Our view

Process had yielded strong candidates

March 25, 2014 

  • In summary

    Candidates will have the chance to interact with a diverse group of students, teachers and other members of the community.

A school fire in Edison, N.J., put a kink in the schedule for visits to Rock Hill by the three candidates for schools superintendent. Otherwise, however, the selection process has run smoothly.

Rich O’Malley, superintendent of Edison Public Schools, was slated to spend time with school officials on Monday and Tuesday. But a six-alarm fire that destroyed much of an elementary school in Edison sent O’Malley rushing back home to help with the crisis.

School board members hope he can return next week. Meanwhile, the other two finalists will make the rounds this week with the board.

Tommy Schmolze, Fort Mill assistant superintendent for administration and student services, will visit today, and Kelly Pew, superintendent of Pickens County schools, will visit Thursday.

We are gratified that these visits will entail considerable interaction with members of the community. Each candidate will visit two Rock Hill schools, and each afternoon a group of more than 30 students, teachers and residents will have the chance to speak with and ask questions of each candidate.

The finalists also will spend time with school board members in small groups. Board Chairman Jim Vining noted that these get-togethers are as much about selling the candidates on Rock Hill as they are about candidates trying to make a good impression.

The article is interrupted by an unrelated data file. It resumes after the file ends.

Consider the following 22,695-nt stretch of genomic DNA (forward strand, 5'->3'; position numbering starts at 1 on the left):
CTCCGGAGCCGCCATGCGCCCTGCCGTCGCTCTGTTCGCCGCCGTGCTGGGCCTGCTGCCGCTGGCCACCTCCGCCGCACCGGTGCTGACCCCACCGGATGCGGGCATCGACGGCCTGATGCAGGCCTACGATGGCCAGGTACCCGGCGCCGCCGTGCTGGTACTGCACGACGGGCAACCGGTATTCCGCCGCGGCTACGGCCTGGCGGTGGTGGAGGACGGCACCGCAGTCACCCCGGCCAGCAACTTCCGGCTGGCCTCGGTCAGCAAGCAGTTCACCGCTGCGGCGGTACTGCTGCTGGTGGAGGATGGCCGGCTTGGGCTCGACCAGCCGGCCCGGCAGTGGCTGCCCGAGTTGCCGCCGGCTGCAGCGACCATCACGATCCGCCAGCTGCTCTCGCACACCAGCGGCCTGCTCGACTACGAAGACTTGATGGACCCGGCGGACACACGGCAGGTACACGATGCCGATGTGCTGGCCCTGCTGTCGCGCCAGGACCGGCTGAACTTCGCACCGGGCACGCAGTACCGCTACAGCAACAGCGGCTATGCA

Assuming that O’Malley can return in time, the board hopes to discuss the candidates, their references and credentials, and make a decision soon.

By all appearances, this process, which included a nationwide search for candidates, has produced three strong finalists. It also is encouraging that all three will meet with a diverse group of students, teachers and residents selected by district staff members and take questions from them.

The importance of this part of the process should not be underestimated. How the candidates react to the questions and relate to the groups with whom they come into contact could be crucial to who gets selected.

We also hope that each of the candidates will come away from these visits with a good impression of Rock Hill and a desire to lead a large school district and be an active member of the community.

To date, this has been a solid search for one of the most important posts in Rock Hill. Good luck to the school board in making this important choice.

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